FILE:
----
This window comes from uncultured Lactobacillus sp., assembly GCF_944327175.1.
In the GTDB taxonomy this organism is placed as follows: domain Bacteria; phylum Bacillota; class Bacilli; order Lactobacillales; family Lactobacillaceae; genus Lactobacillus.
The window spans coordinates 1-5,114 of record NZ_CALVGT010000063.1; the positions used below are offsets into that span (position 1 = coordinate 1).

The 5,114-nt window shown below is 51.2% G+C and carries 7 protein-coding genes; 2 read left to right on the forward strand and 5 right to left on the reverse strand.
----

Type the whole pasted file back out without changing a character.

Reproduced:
This window comes from uncultured Lactobacillus sp., assembly GCF_944327175.1.
In the GTDB taxonomy this organism is placed as follows: domain Bacteria; phylum Bacillota; class Bacilli; order Lactobacillales; family Lactobacillaceae; genus Lactobacillus.
The window spans coordinates 1-5,114 of record NZ_CALVGT010000063.1; the positions used below are offsets into that span (position 1 = coordinate 1).

The 5,114-nt window shown below is 51.2% G+C and carries 7 protein-coding genes; 2 read left to right on the forward strand and 5 right to left on the reverse strand.